Texas has long prided itself on its Open Beaches Act, which guarantees public access to beaches along most of the states 367-mile Gulf Coast.
But public beach advocates say a recent Texas Supreme Court decision which is supported by the front-runner in the race to be the state’s next land commissioner and a growing property rights movement could endanger that guarantee. They fear that as beaches face impacts from coastal erosion, rising sea levels and the threat of powerful storms, private property rights could take precedence over access to public beach access.
We have two rock-solid principles: public access to public beaches, and the right of private owners to exclude others from the property which is theirs, said David Abraham, a law professor at the University of Miami. Theyre always in tension, but if we face issues like sea-level rise and increasingly severe storms, theres going to be less stability in that balance.
For decades, the Open Beaches Act which was voted into the Texas Constitution in 2009 was a signal to coastline property owners that if erosion or a storm wiped out the public beach behind them, their homes could become state property. In the past several years, the General Land Office, the state agency that deals with coastal issues, has taken 18 properties for such reasons, reimbursing owners $50,000 each.
After Hurricane Rita hit Texas in 2005, Carol Severance sued the state after it said her Galveston property was now in the public domain. In 2010, the Texas Supreme Court ruled in her favor, saying the property remained private because the beach had been wiped out through an avulsive event, like a big storm rather than imperceptible coastal erosion.
Public beach advocates say the decision went too far. Rob Nixon, chairman of the Surfrider Foundations South Texas chapter, said it sets up unrestricted development of the coast, which is going to ultimately put the Texas taxpayer and public on the dime for bailing all these people out.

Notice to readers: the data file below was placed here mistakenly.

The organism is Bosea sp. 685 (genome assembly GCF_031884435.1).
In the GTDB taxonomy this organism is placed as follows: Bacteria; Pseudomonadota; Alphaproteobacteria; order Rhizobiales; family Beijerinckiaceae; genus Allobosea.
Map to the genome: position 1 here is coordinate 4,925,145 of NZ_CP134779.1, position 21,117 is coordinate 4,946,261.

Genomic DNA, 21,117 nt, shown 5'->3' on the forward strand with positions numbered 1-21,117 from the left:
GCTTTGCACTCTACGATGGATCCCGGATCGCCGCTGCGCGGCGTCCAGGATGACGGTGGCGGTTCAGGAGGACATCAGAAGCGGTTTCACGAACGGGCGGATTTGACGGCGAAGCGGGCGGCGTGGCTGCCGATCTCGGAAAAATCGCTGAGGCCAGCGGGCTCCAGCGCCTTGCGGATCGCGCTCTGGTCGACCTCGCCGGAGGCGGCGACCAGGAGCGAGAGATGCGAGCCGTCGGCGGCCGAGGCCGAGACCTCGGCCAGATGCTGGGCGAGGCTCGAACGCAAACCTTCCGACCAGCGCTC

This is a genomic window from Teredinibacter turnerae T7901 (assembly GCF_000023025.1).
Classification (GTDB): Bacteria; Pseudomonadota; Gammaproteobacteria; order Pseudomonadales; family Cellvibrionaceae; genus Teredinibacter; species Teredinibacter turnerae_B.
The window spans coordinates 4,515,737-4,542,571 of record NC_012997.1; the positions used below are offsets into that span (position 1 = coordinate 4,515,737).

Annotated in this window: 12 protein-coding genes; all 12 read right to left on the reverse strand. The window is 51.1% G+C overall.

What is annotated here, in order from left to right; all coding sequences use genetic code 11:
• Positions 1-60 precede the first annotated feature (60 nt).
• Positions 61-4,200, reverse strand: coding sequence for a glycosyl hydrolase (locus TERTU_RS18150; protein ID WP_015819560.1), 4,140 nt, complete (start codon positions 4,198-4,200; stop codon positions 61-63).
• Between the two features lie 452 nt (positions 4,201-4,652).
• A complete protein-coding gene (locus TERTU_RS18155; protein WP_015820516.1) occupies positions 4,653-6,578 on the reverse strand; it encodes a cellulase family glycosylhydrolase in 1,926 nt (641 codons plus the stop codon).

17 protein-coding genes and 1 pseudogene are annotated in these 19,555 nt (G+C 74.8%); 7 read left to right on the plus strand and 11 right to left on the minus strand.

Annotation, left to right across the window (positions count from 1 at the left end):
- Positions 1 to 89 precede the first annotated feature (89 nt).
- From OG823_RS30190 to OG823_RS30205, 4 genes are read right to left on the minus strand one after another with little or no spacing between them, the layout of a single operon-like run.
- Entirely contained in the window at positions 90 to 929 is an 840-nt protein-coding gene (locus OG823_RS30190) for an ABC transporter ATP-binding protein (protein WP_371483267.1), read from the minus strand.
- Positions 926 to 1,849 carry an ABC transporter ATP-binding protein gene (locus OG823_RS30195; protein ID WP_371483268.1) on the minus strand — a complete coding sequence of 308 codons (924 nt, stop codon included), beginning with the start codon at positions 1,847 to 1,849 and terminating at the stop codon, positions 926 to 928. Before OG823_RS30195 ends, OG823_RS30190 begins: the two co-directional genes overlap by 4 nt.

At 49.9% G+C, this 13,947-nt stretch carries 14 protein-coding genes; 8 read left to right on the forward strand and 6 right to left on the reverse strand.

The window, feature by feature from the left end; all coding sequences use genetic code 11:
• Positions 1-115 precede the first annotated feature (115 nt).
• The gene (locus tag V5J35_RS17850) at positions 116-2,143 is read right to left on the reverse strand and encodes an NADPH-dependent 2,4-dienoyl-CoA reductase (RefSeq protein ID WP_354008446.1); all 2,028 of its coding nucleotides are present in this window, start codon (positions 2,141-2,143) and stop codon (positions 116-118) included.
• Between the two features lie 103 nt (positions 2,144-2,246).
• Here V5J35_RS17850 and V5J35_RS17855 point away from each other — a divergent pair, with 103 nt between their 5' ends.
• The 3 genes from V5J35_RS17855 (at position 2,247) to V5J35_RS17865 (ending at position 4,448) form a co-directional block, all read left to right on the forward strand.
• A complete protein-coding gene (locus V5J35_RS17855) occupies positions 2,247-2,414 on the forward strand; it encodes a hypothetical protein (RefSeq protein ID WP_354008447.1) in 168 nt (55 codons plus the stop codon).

But many private property rights advocates hailed the ruling. Among the supporters is George P. Bush, a Republican widely expected to win the November election to head the General Land Office.
I dont believe that the state should take land in the event of storms, Bush said recently during an event hosted by The Texas Tribune. He added that landowners whose property has been taken were not compensated enough, and that there are many other places along the coast that the public can access without threatening private property interests.
The current land commissioner, Jerry Patterson, who was named in the Severance lawsuit, has excoriated the Severance ruling as weakening public access in a Californication of Texas beaches. As a result of the decision, the General Land Office canceled a $40 million beach nourishment project in Galveston for fear of illegally spending public money on private land.
Patterson said he feared more similar projects would have to be abandoned.